Long before the idea was conceived of establishing a school for orphans or other children in need, the Freemasons in Sydney had established a charity devoted to those children in 1852.
In 1918 William Thompson thought that the wide open spaces of Baulkham Hills would be a good location to establish a school and garden village for children who had been orphaned or left in poor circumstances following World War I. The project was funded by the Masonic Lodges who bought a 168 acre run down dairy farm on Seven Hills Road. On 11 November 1922 (Armistice Day) the William Thompson Masonic School was officially opened. At its peak the school was home to 364 children, most of whom lived on the property.
The Masonic School was under the superintendency of Rubert and Beatrice Cropley who lived in a house on the property and devoted their lives to the children from 1922 to 1939.
The School House was a brick building located near Seven Hills Road containing 7 classrooms registered under the Department of Education as a Primary and Secondary School to Intermediate standard. 9 teachers were employed by the Masons to teach both boys and girls in the same class. After 6th class boys were transferred to the Senior House (now Cropley House) and then attended Parramatta High or Granville Technical School. The girls were found work in local factories, shops and offices.
The Cottages were double brick with high patterned ceilings and polished timber floors. There were 5 girl’s cottages and 5 boy’s cottages separated by the Assembly Hall (now Thompson Hall) and the Administration Building. Each cottage had a central sitting room and matron’s room. Either side of the sitting room was a dormitory with 12 beds and a bathroom, so that each cottage contained accommodation for 24 children.
A gymnasium, dining room, senior house, superintendent’s cottage, hospital, staff and teachers cottages, steam laundry, tea rooms, tennis courts, playing fields and swimming pool were surrounded by well maintained lawns and gardens. Fruit and vegetable gardens were located away from the main buildings.
The Daily Routine in 1938
6am: Reveille followed by a cold shower. Get dressed in the school uniform. Make the bed and do special duties in the cottage for half an hour such as clean the bathroom, sweep and polish the floors, dust the furniture.
7am: Do tasks outside the cottage such as sweep the pathway, sweep and polish the front verandah floor, weed the garden.
7.30am: Gong sounds and children march to the dining room for breakfast. Stand beside their chair at the table and sing the grace, then sit down to oatmeal porridge, bread and butter with jam or honey. Finish with a cup of milk from the local dairy and then sing another grace and march back to their cottage.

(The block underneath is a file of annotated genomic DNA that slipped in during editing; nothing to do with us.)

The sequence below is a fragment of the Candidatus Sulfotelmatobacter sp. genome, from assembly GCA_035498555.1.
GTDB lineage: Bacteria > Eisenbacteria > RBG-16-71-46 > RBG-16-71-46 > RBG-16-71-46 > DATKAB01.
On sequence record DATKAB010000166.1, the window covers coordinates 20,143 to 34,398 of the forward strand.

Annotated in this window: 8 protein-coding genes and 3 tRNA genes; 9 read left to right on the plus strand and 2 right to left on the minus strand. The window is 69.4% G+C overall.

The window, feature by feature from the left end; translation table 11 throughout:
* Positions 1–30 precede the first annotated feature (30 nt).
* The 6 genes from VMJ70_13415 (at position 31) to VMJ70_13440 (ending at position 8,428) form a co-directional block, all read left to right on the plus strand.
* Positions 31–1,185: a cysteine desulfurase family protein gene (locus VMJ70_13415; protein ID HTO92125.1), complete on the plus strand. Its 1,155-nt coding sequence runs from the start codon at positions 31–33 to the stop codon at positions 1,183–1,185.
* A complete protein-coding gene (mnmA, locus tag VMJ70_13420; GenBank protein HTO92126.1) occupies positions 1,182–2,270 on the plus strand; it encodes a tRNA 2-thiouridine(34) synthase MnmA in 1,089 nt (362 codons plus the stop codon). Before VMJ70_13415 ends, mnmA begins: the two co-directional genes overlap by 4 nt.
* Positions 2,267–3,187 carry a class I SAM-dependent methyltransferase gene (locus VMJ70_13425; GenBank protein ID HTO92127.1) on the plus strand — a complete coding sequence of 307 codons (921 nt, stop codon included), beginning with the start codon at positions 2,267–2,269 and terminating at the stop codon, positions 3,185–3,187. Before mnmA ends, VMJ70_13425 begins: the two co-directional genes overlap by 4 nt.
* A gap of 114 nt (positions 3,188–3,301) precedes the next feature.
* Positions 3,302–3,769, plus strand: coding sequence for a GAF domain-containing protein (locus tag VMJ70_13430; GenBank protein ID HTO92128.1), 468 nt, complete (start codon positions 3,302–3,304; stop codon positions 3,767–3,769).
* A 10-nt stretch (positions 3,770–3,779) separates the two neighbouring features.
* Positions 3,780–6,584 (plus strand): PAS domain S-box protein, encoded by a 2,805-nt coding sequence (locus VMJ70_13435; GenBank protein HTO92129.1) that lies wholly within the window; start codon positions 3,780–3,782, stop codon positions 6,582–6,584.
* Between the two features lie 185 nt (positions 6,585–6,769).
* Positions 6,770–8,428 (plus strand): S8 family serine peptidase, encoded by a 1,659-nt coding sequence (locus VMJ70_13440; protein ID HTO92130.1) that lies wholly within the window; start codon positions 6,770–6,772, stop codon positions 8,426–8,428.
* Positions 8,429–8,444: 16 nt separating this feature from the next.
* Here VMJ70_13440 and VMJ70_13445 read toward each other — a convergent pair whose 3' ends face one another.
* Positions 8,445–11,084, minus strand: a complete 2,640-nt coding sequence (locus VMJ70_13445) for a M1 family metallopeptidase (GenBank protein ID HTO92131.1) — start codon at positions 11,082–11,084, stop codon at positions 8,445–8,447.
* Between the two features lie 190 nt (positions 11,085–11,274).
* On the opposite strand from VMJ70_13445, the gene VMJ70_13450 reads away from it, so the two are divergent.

8am: Bell rings and children gather their books and march in line to the Assembly Hall where a prayer is said by a senior boy or girl who also gives a speech on a subject ie. early rising, honesty, obedience, sport or a famous person. Mr Cropley then read out the default marks for the previous day and gave a brief address before the children leave the hall and march off to the school rooms accompanied by the boy’s band of drums and bugles.
8.45am: School begins under the guidance of 9 teachers. The children study English, History, Maths, Geography, Business Principles, Shorthand, Typing and Needlework.
12noon to 1pm: Lunch break when children march to the dining room for a hot meal of meat, vegetables and sweets.
3pm: Finish school and return to their cottage to do sewing or work in the gardens or play in the paddocks or read library books.
5.15pm: March to dining room for soup, bread and butter with jam, cake, fruit and hot cocoa. The wireless is usually played during tea time.
6.15pm: Return to cottage to do homework
9pm: In bed and lights out.
On Saturday afternoons the children were free to amuse themselves with sports or to meet friends or relatives who would come to visit. Senior girls would work in the Tea Rooms where they would wait on visitors for luncheon or afternoon tea.
On Sunday morning boys and girls over 10 years would attend the Church of England service on Windsor Road.
The Masonic School closed in December 1973 and was sold to The Hills Shire Council with payment over 3 years. The site, now on 16 hectares at 92 Seven Hills Road, was renamed Balcombe Heights Estate and has since provided community use and care to many diverse groups. The Hills District Historical Society Museum and Research Centre opened in Building 10 (formerly a girl’s cottage) on 12th November 2010. The Museum features a Masonic School display in the former sitting room including furniture, honour roll boards, magazines, minute books and photographs from the Masonic School period. Opening times are 1st and 3rd Saturday of each month from 10am to 4pm.